At the very most, the CQC will only review a general theme, not a whistleblower’s specific concern. CQC’s own statistics show that in the majority of cases, CQC takes no further action or merely notes disclosures as information for a future inspection. Even very serious disclosures of corruption
I believe your department’s composite Prescribed Persons’ report 2018/19 relating to 23 bodies revealed that only eight of these bodies explicitly reported that they conducted investigations of some (usually a minority) of the whistleblowers’ concerns received:
· NHS Counter Fraud Authority
· Scottish Social Services Council
· NHS Improvement
· Office of Nuclear Regulation
· Scottish Charity Regulator
· Public Services Ombudsman for Wales
· Scottish Housing Regulator
· Scottish Social Services Council
Some Prescribed Persons reported taking “further action” without clearly indicating whether this included investigation.
NHS Improvement received 190 whistleblower disclosures in 2018/19 of which it deemed 100 were qualifying disclosures. Only 16 investigations arose from these disclosures.
NHS England reported receiving 70 whistleblower disclosures, of which only 3 had been investigated. It claimed that others were still ‘under investigation’.
Some bodies such as the IOPC reported that they referred most whistleblowers’ concerns back to their employer:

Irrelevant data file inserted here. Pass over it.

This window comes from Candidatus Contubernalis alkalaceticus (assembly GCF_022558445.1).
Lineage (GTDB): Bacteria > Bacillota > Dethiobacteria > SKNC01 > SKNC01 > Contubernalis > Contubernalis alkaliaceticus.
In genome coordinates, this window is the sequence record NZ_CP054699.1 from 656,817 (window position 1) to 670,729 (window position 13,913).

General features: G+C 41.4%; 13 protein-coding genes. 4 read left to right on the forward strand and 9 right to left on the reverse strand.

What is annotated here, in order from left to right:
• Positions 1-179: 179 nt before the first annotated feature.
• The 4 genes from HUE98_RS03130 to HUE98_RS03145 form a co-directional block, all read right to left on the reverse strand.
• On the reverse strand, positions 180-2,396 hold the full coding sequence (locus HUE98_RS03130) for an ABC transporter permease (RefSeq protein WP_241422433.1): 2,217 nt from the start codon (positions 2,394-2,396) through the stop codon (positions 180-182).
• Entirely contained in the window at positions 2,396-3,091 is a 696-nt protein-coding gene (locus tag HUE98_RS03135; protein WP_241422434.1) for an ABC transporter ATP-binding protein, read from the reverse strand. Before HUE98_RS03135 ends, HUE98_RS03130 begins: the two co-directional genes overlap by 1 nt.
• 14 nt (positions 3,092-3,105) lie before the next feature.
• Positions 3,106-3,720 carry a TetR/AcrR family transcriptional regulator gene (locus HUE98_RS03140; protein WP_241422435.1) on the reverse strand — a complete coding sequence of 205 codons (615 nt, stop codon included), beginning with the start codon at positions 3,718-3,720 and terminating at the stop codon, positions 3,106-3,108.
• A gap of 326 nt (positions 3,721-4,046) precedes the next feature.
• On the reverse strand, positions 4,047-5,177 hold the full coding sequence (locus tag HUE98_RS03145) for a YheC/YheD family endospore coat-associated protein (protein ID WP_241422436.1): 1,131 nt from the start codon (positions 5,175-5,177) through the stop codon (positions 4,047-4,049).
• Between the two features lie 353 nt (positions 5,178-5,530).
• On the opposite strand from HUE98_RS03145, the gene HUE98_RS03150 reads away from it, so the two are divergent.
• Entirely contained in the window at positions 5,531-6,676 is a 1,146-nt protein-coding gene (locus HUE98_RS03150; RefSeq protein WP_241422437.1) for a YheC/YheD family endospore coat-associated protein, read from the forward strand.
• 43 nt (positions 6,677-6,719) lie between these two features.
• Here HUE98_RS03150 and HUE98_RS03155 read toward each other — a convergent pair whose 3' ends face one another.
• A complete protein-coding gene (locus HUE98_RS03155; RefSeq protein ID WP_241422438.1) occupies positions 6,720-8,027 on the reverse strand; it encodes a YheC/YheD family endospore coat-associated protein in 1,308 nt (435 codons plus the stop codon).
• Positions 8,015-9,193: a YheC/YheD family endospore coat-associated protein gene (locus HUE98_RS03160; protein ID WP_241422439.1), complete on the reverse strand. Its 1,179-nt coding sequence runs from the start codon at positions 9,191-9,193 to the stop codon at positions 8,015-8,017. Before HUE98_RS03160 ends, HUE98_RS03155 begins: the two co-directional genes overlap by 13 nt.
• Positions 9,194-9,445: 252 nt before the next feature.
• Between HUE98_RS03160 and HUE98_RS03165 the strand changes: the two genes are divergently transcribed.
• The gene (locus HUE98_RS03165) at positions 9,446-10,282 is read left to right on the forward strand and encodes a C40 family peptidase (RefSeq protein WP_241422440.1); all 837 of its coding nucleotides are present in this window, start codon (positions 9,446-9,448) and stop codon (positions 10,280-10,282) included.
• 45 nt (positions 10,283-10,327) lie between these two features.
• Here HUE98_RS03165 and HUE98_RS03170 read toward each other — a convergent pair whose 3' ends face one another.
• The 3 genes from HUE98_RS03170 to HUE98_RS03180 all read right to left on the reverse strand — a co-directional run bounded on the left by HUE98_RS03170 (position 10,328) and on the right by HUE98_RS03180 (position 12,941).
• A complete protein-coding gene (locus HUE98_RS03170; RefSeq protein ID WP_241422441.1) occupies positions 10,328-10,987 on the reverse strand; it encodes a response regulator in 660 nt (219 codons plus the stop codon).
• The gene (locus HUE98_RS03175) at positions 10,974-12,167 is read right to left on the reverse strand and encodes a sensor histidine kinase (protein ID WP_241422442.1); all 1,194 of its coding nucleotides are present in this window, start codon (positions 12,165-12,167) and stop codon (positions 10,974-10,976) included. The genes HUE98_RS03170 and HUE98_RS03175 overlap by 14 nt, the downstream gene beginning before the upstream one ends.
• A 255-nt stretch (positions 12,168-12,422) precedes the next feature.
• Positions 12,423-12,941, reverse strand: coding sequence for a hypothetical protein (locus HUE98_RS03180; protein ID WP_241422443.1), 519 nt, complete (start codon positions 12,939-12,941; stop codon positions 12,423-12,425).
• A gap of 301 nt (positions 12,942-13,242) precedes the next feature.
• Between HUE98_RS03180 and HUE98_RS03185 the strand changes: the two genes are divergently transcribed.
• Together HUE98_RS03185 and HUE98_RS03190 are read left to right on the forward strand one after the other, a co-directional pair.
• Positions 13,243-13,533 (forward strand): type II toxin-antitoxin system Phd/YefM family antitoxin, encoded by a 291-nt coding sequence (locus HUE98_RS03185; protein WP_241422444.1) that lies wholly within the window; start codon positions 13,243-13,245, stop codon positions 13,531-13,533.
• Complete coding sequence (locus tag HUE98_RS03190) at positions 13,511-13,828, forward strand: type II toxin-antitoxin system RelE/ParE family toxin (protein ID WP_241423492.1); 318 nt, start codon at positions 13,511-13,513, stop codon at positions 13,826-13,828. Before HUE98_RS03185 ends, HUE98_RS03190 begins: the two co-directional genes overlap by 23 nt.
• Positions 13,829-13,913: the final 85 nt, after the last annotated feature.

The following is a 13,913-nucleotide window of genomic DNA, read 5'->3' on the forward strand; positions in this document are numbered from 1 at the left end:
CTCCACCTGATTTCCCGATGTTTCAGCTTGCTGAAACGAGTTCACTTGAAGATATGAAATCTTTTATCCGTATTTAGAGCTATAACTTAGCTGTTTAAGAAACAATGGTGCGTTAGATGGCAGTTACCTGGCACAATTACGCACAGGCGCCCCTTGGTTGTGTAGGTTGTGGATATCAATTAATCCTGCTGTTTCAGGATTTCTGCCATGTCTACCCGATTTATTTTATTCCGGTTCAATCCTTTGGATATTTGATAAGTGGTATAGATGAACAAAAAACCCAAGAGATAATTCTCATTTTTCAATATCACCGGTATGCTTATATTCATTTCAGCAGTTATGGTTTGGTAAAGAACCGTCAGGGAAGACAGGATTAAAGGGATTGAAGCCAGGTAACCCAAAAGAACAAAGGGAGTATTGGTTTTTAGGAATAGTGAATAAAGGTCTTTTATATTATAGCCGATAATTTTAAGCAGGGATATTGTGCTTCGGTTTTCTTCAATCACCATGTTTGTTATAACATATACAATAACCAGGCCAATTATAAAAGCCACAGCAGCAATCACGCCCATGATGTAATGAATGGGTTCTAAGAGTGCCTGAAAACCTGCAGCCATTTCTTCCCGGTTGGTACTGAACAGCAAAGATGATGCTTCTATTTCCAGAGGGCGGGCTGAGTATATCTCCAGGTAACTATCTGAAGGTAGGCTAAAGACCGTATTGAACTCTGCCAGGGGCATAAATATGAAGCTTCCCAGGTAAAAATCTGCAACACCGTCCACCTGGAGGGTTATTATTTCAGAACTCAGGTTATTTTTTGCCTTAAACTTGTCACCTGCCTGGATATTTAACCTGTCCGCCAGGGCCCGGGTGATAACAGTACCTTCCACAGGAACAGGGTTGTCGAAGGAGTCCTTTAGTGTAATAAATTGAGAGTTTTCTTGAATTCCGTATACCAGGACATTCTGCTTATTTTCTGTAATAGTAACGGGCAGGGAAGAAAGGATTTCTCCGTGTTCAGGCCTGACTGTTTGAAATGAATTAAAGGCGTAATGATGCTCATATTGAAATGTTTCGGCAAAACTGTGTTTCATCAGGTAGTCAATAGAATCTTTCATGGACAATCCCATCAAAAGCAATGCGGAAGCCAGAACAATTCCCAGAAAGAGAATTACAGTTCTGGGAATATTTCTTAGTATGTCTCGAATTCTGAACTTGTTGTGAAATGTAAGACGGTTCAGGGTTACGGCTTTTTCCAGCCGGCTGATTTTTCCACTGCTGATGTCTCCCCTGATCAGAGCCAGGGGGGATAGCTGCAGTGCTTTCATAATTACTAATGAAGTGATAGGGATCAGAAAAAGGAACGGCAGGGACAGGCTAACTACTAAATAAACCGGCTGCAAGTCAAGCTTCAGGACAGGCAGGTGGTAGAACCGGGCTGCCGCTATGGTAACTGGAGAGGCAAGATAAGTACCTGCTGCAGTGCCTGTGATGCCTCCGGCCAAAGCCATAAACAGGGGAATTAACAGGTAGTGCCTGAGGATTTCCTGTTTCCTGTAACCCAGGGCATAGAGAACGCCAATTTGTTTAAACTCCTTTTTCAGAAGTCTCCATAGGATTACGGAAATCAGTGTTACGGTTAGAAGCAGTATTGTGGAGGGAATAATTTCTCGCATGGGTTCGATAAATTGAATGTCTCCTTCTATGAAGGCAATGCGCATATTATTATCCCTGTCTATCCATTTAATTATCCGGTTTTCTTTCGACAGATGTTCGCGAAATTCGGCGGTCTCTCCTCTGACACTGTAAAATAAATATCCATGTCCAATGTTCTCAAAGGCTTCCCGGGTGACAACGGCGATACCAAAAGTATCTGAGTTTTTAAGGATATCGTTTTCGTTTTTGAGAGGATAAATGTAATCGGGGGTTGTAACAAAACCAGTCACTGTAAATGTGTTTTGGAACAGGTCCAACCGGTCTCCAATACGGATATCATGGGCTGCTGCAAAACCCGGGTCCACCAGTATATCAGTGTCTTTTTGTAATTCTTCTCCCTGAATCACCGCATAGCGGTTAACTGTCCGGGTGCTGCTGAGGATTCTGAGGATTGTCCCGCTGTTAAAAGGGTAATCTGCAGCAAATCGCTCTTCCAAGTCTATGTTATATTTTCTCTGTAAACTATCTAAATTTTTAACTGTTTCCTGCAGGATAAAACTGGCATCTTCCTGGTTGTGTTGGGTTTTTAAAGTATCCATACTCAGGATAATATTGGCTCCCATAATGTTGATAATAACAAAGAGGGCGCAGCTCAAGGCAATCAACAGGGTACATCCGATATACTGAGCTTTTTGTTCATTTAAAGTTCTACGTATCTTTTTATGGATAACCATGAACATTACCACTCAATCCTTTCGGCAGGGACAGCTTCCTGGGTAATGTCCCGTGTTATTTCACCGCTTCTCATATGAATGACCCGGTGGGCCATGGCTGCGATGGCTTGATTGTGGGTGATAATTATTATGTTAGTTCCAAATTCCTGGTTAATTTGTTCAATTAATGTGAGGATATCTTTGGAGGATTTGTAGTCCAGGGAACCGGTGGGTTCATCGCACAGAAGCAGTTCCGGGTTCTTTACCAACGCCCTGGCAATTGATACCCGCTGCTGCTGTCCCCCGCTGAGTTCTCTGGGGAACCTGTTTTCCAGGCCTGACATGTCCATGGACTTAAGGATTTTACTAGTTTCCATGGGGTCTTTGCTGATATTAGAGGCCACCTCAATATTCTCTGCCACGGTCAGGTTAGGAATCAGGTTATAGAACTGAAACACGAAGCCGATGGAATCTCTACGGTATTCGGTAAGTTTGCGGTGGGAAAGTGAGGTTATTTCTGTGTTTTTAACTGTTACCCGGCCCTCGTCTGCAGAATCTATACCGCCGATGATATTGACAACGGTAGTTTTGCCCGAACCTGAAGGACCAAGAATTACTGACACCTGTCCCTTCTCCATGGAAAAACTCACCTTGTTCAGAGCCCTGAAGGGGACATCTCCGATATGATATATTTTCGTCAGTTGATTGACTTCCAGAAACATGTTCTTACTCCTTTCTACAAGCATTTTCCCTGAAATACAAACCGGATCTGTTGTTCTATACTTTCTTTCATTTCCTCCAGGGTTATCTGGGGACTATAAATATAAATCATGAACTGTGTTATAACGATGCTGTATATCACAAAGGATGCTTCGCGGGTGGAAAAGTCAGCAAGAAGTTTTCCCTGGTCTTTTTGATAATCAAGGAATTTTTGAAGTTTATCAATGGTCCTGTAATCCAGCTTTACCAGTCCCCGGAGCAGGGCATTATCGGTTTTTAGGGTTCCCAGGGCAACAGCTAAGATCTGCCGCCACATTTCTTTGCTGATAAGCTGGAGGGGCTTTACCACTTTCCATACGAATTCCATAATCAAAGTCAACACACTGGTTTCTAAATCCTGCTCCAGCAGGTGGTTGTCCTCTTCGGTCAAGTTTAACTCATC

“Most of the reports we received in 2018/19 25 were suitable to be dealt with by the relevant force and so we provided them with the relevant information.”
Similarly, Ofqual did not investigate the whistleblower concerns that it received but referred them back to awarding organisations.
Several Prescribed Persons reported that they received no disclosures at all, such as Ofcom, Registers of Scotland, Revenue Scotland, Water Industry Commission for Wales, Welsh Revenue Authority and Scottish Information Commissioner raising questions about whether the system is sufficiently publicised.
It is significant and of concern that your department presented only 23 vignettes instead of systematic analysis, when there are in fact thousands of Prescribed Persons. Local authorities and MPs are Prescribed Persons.
If the aim of the recently introduced publication requirement is as you say to provide reassurance that whistleblowers’ concerns are investigated by Prescribed Persons, it is surely vital that the government undertakes proper audit and analysis instead of cherry picking a tiny proportion of examples.
Your department’s report did not for instance, feature the Care Quality Commission, the single most important regulator with regard to oversight of vital, safety critical health and social care services.
Indeed, if as the government claims, it wanted Prescribed Persons to investigate, it should change the law and compel investigation.
4. “It is right and proper that the Government reviews the whistleblowing framework once we have had sufficient time to build the necessary evidence of the impact of the most recent reforms.”
The changes to whistleblowing law in recent years have all been superficial.
Because the government has not ensured that whistleblowers’ concerns are reliably investigated and acted upon, serious harm continues, including deaths.
I hope the above demonstrates to you why UK whistleblowing law is deeply ineffective and fails to defend the public’s right to know about unsafe services and corruption, and to be protected from such risks and malfeasance.